The NSW Government's leadership has been world class in carefully managing the risks and impact of Covid-19 for NSW. We are very fortunate that lives are being saved with high levels of testing available, incredible front line workers and the community's care for one another to prevent and control the spread of this unknown virus we seem to be at the next phase.
By slowly relaxing the rules for interactions in public places, workplaces and general businesses with businesses and the community adhering to the rules HCC welcomes the NSW Government's decision for businesses to carefully open again. Please see the latest NSW Government rules (last updated 27.05.20):
Bars, clubs and pubs – restaurant service
- Restaurants and bistros within a bar, registered club or pub may open.
- A maximum of 10 customers will be allowed to be seated at the one time and physical distancing requirements should be adhered to. The 10 customers are the maximum number allowed at one time, regardless of the size of the venue.
- Alcohol service can resume only for customers eating at the venue.
- Takeaway services can operate.
- Poker machines are still closed to customers.
- Customers are encouraged to call ahead to reserve tables, rather than gathering out the front of venues to queue.
Cafes and restaurants - Dining in:
- must comply with the 4 square metre rule
- should make provision for physical distancing of 1.5 metres between people
- should practise good hand hygiene.
From Monday 1 June 2020, pubs, clubs, cafes and restaurants in NSW will be able to have up to 50 customers on the premises at once.
- Cafes and restaurants can seat 10 customers at any one time to eat and drink on the premises provided they comply with the 4 square metre rule.
- Cafes and restaurants should make provision for physical distancing of 1.5 metres between people and practise good hand hygiene.
- Takeaway food and drinks - If you buy takeaway food or drink you must leave the premises to consume it.
- Venues must follow the four square metre rule.
- All customers need to be seated, and they can be sold liquor without food.
- Encourage customers to book ahead to avoid queuing.
- Maximum of 10 customers per booking.
For further information HERE
Sydney Morning Herald
HCC Executive Committee Member
How would you describe your business?
I’m running our family business which was established almost 30 years ago. We specialise in the distribution of portable gas cooking appliances and accessories servicing predominantly oriental and ethnic stores, food market stalls, restaurants and households all around Australia.
The business provides products which are based on the rich history of Asian cooking and seeks to merge the richness of these traditions and values with modern Australian culture.
During this incredible time what are the mechanism or key elements that are supporting your business?
Our business has been able to grow throughout this incredible time by changing and adapting our processes and by exercising a level of care and understanding for our customers.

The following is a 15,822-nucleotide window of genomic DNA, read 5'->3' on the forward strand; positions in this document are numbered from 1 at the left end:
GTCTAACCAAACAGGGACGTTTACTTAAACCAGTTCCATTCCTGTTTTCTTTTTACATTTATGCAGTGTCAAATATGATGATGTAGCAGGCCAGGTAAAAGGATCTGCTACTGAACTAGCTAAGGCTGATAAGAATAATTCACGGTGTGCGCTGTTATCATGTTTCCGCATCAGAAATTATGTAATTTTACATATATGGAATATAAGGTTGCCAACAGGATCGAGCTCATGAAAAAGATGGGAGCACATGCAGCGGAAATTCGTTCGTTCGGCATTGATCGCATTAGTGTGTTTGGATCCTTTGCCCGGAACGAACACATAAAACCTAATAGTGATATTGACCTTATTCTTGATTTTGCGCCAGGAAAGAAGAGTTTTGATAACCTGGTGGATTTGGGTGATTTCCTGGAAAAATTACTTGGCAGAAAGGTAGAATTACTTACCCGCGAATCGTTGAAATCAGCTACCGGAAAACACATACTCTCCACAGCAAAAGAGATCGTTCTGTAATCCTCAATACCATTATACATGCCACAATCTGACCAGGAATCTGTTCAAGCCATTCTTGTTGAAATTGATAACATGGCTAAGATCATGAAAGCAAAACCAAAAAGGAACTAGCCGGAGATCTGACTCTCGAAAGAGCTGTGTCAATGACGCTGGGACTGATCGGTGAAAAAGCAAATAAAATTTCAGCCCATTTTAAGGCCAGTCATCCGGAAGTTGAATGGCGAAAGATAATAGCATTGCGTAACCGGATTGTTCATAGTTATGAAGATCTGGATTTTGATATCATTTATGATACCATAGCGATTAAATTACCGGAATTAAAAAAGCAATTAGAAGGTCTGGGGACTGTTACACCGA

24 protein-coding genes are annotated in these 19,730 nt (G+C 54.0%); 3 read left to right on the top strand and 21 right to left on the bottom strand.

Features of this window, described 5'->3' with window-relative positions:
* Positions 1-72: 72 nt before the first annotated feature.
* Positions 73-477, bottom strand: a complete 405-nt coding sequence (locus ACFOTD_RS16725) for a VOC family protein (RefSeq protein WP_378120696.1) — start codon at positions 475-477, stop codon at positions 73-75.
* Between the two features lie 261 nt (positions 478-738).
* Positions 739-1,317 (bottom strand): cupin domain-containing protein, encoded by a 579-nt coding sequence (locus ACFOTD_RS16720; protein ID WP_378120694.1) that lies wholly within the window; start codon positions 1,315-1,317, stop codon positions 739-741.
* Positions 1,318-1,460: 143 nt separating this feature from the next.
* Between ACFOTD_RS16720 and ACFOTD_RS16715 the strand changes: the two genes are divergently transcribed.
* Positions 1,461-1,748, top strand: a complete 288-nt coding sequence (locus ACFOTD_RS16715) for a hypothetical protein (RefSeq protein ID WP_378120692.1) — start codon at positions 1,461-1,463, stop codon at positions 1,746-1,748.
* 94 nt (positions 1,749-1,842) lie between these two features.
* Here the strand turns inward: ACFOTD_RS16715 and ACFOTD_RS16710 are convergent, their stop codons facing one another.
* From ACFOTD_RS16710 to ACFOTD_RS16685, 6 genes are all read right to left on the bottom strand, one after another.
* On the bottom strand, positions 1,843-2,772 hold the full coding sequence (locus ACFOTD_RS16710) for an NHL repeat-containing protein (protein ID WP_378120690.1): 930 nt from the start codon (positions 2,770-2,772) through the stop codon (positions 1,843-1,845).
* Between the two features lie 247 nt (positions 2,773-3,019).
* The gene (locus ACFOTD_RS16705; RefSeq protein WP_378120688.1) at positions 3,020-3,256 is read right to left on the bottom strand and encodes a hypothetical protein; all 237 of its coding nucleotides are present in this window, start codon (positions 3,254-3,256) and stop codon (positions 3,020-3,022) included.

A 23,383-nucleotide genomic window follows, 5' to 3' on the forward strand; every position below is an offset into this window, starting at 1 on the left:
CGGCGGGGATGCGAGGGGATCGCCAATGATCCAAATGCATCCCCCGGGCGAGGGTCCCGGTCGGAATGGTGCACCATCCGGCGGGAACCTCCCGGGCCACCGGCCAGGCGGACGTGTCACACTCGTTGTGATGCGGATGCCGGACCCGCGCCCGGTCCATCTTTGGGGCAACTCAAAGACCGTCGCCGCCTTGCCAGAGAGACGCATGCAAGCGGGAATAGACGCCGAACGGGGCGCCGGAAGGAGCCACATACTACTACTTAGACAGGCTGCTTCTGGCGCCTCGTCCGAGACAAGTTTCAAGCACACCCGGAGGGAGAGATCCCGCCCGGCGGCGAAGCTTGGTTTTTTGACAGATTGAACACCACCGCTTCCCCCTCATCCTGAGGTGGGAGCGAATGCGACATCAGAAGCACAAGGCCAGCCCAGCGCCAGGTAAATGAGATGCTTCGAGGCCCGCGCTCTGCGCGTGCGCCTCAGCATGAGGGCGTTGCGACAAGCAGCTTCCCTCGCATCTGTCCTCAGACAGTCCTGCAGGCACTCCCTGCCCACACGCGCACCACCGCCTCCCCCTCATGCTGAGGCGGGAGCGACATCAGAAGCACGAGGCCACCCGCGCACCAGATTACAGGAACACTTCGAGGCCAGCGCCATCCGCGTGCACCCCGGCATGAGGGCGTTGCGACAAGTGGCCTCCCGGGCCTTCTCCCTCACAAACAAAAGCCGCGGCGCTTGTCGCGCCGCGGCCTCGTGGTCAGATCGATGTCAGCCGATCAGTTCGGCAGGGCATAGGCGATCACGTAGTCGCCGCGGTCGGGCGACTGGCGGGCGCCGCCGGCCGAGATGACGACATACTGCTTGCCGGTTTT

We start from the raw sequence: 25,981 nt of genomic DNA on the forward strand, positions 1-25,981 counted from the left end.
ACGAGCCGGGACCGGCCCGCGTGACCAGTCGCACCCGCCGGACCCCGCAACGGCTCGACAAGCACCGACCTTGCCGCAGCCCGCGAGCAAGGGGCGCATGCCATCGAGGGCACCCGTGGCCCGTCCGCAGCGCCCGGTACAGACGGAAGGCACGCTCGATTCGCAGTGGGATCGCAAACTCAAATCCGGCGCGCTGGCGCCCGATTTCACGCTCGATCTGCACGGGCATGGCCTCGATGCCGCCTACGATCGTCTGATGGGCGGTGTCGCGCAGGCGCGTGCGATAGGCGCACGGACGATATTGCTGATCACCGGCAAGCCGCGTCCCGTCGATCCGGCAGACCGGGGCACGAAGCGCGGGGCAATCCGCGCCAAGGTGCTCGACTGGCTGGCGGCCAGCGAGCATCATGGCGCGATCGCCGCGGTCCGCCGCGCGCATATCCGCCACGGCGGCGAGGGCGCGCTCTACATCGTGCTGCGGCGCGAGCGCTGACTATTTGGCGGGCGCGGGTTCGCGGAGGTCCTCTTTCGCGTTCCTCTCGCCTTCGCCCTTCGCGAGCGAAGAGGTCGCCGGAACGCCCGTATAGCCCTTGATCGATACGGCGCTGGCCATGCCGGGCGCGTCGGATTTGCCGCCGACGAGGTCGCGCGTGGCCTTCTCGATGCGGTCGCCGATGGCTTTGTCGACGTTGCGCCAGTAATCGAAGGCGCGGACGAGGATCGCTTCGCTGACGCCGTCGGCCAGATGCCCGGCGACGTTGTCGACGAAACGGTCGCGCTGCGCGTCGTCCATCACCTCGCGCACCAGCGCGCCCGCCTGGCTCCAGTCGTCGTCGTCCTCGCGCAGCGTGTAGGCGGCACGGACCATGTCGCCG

We made it a priority to acknowledge the difficulties our customers were experiencing and offered our assistance wherever possible – whether that was extending credit terms, helping with their marketing or even just giving a simple call to see how our customers were going.
Perspective is also another key element that supported our business. By refusing to feel sorry for ourselves during this difficult situation and instead, choosing to view this situation as an opportunity to adjust our processes to changing times we have been able to adapt our strategies and grow in spite of the challenges and uncertainty.
What do you think is most important for businesses to think about in planning their way through this time?
I feel that businesses, if they haven’t already, should start thinking about what additional value they can provide for their customers. There’s no doubt consumer shopping habits and needs will change after this situation is over and businesses should be willing to adapt to that change.
By shifting perspectives and focusing on providing value, businesses will be able to come up with new and innovative ways to serve customers and fulfill their needs once all this is over. If they think and plan about it now, they will be able to emerge on the other side with a fresh perspective ready to hit the ground running!
How do you imagine Haymarket in a year's time?
In a year’s time, I imagine Haymarket will be a bustling hub of activity for crowds of all ages with its rich heritage, culture and community encased by vibrant, modern dining and entertainment precincts. I am confident Haymarket will continue its growth as a world class destination attracting students and visitors from every corner of the globe.
Could you please share any persons / quotes that inspire you?
A quote that I always turn to during challenging situations, and which I feel is very fitting for these current times, is “The only constant in life is change” – Heraclitus
HCC Member Interview
How would you describe your industry right now?
For William Buck visiting our clients and spending time with them in person has always been a big part of how we work and COVID-19 put this to a grinding halt. As an industry we had to very quickly embrace technology as a key enabler for communicating and collaborating virtually. Like most sectors right now, digital offerings and technology are a driver of business growth and profitability.